Banks face squeeze as Indian technologists awash with choices
A long time ago, major banks were among the first companies to discover the benefits of outsourcing technology to India. - Deutsche Bank has been outsourcing technology jobs to the subcontinent since at least 2003, if not before. But the Indian market for technology talent is not what it was, and banks are now facing a problem.
Reuters reported yesterday that the shortage of technologists in India has become so acute that one Delhi start-up is wooing staff with BMW motorbikes and tickets to top sporting events. Indian start-ups are proliferating, and Indian corporates are digitizing their businesses. The demand for talent is intense: Tata Consultancy Services said in July that it onboarded 43,000 "fresh engineers" in the first half of the year and that it's hiring on campuses at an "unprecedented scale." In the meantime, Tata said employee turnover has jumped to 11%.
Tata's observations are significant for banks, which rely heavily on engineers in the Indian market. Goldman Sachs, for example, has over 6,000 people at its Bengaluru office, many of whom are technologists. Credit Suisse has plans to hire over 1,000 staff in India this year for a technology innovation office. Deutsche Bank is hiring 1,000 people in India, including 300 graduates and 700 lateral hires.
Where will they all come from? The Indian Institutes of Technology (IITs) will be the first port of call, but plenty of others are competing there too. One senior banking technologist describes India as "all tapped out." Another agrees: "It's just as hard to hire in India as anywhere else now due to immense competition."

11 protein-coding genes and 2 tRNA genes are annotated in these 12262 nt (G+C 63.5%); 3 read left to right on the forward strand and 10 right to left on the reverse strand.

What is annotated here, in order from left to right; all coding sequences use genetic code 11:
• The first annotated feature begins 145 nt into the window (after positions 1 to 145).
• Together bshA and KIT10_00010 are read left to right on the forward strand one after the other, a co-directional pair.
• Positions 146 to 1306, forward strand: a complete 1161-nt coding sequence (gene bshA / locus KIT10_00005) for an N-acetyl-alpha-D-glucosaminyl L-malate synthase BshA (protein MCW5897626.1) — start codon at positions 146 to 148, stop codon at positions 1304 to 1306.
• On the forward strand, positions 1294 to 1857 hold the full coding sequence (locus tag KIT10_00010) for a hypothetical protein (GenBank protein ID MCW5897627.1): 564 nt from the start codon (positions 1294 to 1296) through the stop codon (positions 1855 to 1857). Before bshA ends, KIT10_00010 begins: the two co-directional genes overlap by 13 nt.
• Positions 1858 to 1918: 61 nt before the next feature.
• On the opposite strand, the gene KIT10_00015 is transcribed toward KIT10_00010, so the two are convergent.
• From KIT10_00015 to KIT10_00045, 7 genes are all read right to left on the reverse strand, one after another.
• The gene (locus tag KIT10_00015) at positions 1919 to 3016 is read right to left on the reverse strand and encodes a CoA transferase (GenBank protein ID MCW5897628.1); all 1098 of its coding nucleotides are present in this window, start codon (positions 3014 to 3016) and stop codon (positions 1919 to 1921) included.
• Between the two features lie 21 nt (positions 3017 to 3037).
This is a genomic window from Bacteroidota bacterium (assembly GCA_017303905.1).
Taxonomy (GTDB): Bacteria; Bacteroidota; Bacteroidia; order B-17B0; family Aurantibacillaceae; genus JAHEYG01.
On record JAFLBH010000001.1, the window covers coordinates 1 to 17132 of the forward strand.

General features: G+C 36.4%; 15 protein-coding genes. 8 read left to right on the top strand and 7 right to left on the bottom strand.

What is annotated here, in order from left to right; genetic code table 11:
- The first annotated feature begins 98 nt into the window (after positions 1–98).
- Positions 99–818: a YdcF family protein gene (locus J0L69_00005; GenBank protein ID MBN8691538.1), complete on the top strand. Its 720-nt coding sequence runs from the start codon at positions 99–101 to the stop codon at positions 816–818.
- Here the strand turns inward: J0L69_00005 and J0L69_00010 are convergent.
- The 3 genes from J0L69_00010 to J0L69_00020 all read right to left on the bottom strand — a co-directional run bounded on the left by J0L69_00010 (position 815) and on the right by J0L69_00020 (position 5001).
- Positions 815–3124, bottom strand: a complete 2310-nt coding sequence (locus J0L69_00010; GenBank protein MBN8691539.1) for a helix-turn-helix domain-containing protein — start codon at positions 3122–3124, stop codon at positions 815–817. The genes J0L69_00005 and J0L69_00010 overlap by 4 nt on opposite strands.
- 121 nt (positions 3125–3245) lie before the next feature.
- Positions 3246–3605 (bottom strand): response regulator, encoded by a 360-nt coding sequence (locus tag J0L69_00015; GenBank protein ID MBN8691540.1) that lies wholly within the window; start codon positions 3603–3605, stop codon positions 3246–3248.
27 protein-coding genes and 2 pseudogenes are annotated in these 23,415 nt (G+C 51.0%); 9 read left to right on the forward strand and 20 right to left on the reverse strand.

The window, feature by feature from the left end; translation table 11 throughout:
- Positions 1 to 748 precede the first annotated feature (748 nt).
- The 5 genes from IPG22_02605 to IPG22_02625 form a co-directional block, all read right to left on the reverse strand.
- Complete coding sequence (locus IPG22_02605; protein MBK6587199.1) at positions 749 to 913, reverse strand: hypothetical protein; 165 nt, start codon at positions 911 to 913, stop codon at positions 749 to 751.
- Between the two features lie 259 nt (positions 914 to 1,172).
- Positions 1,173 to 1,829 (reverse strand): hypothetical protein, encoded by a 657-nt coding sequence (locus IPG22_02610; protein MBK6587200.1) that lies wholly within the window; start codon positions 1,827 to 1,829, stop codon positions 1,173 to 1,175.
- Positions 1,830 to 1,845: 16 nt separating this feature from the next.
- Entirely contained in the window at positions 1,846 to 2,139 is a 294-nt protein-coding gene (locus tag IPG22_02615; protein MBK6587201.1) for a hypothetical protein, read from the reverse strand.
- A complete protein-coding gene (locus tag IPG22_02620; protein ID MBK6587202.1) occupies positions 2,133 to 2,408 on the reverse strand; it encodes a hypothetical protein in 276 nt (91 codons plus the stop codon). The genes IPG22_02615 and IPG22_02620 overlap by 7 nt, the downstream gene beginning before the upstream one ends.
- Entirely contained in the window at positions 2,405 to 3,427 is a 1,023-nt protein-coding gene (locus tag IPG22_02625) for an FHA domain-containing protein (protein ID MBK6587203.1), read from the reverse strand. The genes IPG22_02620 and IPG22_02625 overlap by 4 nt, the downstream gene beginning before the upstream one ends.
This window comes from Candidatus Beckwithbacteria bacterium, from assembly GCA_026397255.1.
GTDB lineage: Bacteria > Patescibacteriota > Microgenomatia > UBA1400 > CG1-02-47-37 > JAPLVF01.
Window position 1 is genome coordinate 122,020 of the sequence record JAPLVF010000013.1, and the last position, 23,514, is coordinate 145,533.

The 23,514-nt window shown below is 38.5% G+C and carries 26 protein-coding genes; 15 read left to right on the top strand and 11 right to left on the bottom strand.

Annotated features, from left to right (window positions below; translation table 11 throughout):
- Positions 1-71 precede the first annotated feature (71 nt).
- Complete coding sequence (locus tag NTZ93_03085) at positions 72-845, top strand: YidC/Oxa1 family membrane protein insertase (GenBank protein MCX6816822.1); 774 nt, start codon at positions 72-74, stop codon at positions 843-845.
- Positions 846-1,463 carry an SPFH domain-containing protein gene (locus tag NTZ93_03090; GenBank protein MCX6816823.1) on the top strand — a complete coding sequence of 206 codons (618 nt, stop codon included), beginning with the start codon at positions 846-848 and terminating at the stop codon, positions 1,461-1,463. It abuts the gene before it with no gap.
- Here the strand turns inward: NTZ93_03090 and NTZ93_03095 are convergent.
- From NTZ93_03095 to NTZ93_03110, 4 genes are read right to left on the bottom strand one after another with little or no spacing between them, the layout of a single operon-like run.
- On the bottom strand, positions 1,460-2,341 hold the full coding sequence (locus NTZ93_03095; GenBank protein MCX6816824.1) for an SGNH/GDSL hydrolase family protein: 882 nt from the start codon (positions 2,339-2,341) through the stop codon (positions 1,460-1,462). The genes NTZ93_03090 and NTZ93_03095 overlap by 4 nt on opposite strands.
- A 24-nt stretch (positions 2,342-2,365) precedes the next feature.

One IIT graduate currently working as a managing director at a bank in New York says Indian technologists are being lured by the country's start-up scene, which "has seen tremendous activity over the past 1.5 years." The high valuations in India stand to attract experienced banking technologists back to India from New York and London, he adds. "- I do not see an exodus at the junior level, but at the senior level it's tempting."
As Indian engineering talent considers other options, banks are diversifying. Warsaw has been a popular alternative in Europe for the past decade, and UBS alone has hired another 300 people for its Polish technology operation this year. However, Poland is also "tapped out" according to the senior technologist. Competition is intense and not just between banks: Joanna Obstoj, a managing director on Goldman Sachs' Warsaw engineering team left to become director of engineering at Google in Warsaw in February.
In the circumstances, the answer may be to keep breaking new ground. Barclays has just announced a new 5,000 technology campus in Glasgow, Scotland. Goldman Sachs has Birmingham in the UK; JPMorgan is building an AI team in Argentina. Deutsche Bank has been building a technology centre in Bucharest for the past few years. One senior JPMorgan technologist says Eastern Europe still has potential. "Barclays used to have a technology team in Lithuania," he points out. "The Balkans as a whole are comparatively untapped."
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